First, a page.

Saver went to meet a friend in the Big City in the weeks before she left. I was to play chauffeur into the City and decided to treat myself to a side trip to the Aviary. I do love birds.
Victoria Crowned Pigeon from northern New Guinea. These are the largest pigeon in the world and are nearly the size of a turkey. These guys live in lowland swamp forests eating fruit, seeds and insects. I liked this weird shot ’cause it shows off the crown and the soft shading of the feathers.
Pied Imperial Pigeon (the light-colored birds with black wing tips). From Myanmar and Thailand, south to Java and east to the Philippines. They eat fruit and live along the coastal islands and scrub.
White-crested Laughing Thrush. This is a noisy social bird the can occasionally sound like they’re laughing. They are native to the Himalayan forest of teak and bamboo. I have no clue why he was waving a foot at me! 🙂
Malayan Great Argus. A repeat, I know, but this shot gives a better idea of just how large these birds are. They have the longest tail feathers of any wild bird. From Borneo, Sumatra, and the Malay Peninsula, they are omnivorous.
Palm Cockatoo. From New Guinea, Papua New Guinea and northern Australia. Eats nuts and seeds.
Burrowing Owl. How can I not show a picture of this cutie on every Aviary post? Native to the Americas, these little guys live in open grassland, prairie, and desert habitats. A long-legged tiny owl that eats small rodents, large insects, and other invertebrates. Unlike most owls, these guys are actually active during the daylight hours, but hunt mostly at night.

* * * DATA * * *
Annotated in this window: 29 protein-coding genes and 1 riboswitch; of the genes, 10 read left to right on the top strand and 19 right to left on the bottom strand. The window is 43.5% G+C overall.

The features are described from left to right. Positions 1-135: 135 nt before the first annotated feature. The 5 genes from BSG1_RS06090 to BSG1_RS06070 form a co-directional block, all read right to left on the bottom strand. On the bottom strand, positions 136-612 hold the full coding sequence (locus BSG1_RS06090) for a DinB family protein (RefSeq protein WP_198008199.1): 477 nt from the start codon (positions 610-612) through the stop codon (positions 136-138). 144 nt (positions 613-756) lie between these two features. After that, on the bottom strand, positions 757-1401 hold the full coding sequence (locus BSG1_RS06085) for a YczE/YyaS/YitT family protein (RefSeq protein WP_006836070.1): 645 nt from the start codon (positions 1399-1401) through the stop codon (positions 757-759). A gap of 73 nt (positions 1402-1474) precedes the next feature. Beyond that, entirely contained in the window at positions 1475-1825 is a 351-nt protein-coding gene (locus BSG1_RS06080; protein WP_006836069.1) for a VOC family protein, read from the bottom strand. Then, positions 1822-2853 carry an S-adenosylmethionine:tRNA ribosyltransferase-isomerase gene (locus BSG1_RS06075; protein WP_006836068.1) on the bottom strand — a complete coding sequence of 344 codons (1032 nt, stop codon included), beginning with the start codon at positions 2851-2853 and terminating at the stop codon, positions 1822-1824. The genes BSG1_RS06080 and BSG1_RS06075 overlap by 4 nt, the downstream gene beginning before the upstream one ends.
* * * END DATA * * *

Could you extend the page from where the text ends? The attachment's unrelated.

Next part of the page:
I have no idea what this bird is. I couldn’t find a tag or anything on the website. So if you know what this bird is, PLEASE speak up!
Roadrunner. A long-legged bird in the cuckoo family, this bird lives in desert and shrubby country of the southwestern United States and northern Mexico. These birds are known for running down their prey and have been clocked going as fast as 20 mph (32km/h). They are carnivorous and eat pretty much anything smaller than they are.
Double-barred Finch. Poor thing. This guy is from Australia and lives in grasslands, savannah, and shrubbed habitat. Grass is a natural material used for nesting and this poor little guy just kept working and working this piece of grass, unable to pull it free because it is still half green and well attached. I was seriously tempted to reach in and tear it off for him.
The Double-barred Finch is also known as the owl finch because of the dark rings around their eyes. You can see where he’s been grooming his feathers. The nest basket in the corner is where the grass was supposed to go, the spouse fussing inside.
Hope you’re enjoying the birdies. Part two coming soon.